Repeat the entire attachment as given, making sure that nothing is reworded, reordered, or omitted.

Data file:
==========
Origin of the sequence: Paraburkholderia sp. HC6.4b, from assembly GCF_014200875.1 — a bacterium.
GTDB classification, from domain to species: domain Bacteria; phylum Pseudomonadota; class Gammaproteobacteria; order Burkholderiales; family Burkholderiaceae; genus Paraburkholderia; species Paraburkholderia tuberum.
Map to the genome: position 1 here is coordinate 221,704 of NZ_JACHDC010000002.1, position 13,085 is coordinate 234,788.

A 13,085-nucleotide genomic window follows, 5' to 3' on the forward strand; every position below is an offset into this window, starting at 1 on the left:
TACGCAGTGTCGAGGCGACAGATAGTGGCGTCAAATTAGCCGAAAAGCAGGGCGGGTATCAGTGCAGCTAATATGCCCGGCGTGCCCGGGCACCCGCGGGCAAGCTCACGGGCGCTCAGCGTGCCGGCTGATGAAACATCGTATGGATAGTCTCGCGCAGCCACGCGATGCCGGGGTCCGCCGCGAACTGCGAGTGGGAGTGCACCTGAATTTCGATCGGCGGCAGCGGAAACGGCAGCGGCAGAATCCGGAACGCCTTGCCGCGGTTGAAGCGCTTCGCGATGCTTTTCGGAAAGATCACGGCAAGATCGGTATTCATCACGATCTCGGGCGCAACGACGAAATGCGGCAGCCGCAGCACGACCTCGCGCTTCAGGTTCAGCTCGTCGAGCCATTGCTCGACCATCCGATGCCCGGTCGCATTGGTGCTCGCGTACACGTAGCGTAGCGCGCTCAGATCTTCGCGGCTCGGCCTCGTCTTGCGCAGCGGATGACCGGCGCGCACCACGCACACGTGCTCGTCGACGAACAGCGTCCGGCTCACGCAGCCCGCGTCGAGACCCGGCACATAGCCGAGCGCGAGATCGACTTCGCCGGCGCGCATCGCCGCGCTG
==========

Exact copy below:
Origin of the sequence: Paraburkholderia sp. HC6.4b, from assembly GCF_014200875.1 — a bacterium.
GTDB classification, from domain to species: domain Bacteria; phylum Pseudomonadota; class Gammaproteobacteria; order Burkholderiales; family Burkholderiaceae; genus Paraburkholderia; species Paraburkholderia tuberum.
Map to the genome: position 1 here is coordinate 221,704 of NZ_JACHDC010000002.1, position 13,085 is coordinate 234,788.

A 13,085-nucleotide genomic window follows, 5' to 3' on the forward strand; every position below is an offset into this window, starting at 1 on the left:
TACGCAGTGTCGAGGCGACAGATAGTGGCGTCAAATTAGCCGAAAAGCAGGGCGGGTATCAGTGCAGCTAATATGCCCGGCGTGCCCGGGCACCCGCGGGCAAGCTCACGGGCGCTCAGCGTGCCGGCTGATGAAACATCGTATGGATAGTCTCGCGCAGCCACGCGATGCCGGGGTCCGCCGCGAACTGCGAGTGGGAGTGCACCTGAATTTCGATCGGCGGCAGCGGAAACGGCAGCGGCAGAATCCGGAACGCCTTGCCGCGGTTGAAGCGCTTCGCGATGCTTTTCGGAAAGATCACGGCAAGATCGGTATTCATCACGATCTCGGGCGCAACGACGAAATGCGGCAGCCGCAGCACGACCTCGCGCTTCAGGTTCAGCTCGTCGAGCCATTGCTCGACCATCCGATGCCCGGTCGCATTGGTGCTCGCGTACACGTAGCGTAGCGCGCTCAGATCTTCGCGGCTCGGCCTCGTCTTGCGCAGCGGATGACCGGCGCGCACCACGCACACGTGCTCGTCGACGAACAGCGTCCGGCTCACGCAGCCCGCGTCGAGACCCGGCACATAGCCGAGCGCGAGATCGACTTCGCCGGCGCGCATCGCCGCGCTG